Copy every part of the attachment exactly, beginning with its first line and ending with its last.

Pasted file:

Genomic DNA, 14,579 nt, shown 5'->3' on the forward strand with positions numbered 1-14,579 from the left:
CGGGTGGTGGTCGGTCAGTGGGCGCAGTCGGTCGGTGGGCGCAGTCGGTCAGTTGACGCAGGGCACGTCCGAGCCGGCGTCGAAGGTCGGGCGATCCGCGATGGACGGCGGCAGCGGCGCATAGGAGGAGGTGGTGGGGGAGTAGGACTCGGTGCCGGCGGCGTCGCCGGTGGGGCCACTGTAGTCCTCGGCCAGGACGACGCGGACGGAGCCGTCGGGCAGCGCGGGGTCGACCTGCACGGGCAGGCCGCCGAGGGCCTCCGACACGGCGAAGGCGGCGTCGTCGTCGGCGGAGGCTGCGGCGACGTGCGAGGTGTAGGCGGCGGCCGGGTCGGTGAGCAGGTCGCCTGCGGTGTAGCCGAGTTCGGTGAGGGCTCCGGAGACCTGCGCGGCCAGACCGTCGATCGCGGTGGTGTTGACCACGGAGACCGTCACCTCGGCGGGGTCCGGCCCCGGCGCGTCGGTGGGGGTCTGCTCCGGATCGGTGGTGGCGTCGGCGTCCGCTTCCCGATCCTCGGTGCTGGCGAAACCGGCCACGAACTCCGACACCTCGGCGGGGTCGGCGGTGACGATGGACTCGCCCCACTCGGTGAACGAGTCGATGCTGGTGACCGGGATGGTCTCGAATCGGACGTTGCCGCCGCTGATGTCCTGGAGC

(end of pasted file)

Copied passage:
Genomic DNA, 14,579 nt, shown 5'->3' on the forward strand with positions numbered 1-14,579 from the left:
CGGGTGGTGGTCGGTCAGTGGGCGCAGTCGGTCGGTGGGCGCAGTCGGTCAGTTGACGCAGGGCACGTCCGAGCCGGCGTCGAAGGTCGGGCGATCCGCGATGGACGGCGGCAGCGGCGCATAGGAGGAGGTGGTGGGGGAGTAGGACTCGGTGCCGGCGGCGTCGCCGGTGGGGCCACTGTAGTCCTCGGCCAGGACGACGCGGACGGAGCCGTCGGGCAGCGCGGGGTCGACCTGCACGGGCAGGCCGCCGAGGGCCTCCGACACGGCGAAGGCGGCGTCGTCGTCGGCGGAGGCTGCGGCGACGTGCGAGGTGTAGGCGGCGGCCGGGTCGGTGAGCAGGTCGCCTGCGGTGTAGCCGAGTTCGGTGAGGGCTCCGGAGACCTGCGCGGCCAGACCGTCGATCGCGGTGGTGTTGACCACGGAGACCGTCACCTCGGCGGGGTCCGGCCCCGGCGCGTCGGTGGGGGTCTGCTCCGGATCGGTGGTGGCGTCGGCGTCCGCTTCCCGATCCTCGGTGCTGGCGAAACCGGCCACGAACTCCGACACCTCGGCGGGGTCGGCGGTGACGATGGACTCGCCCCACTCGGTGAACGAGTCGATGCTGGTGACCGGGATGGTCTCGAATCGGACGTTGCCGCCGCTGATGTCCTGGAGC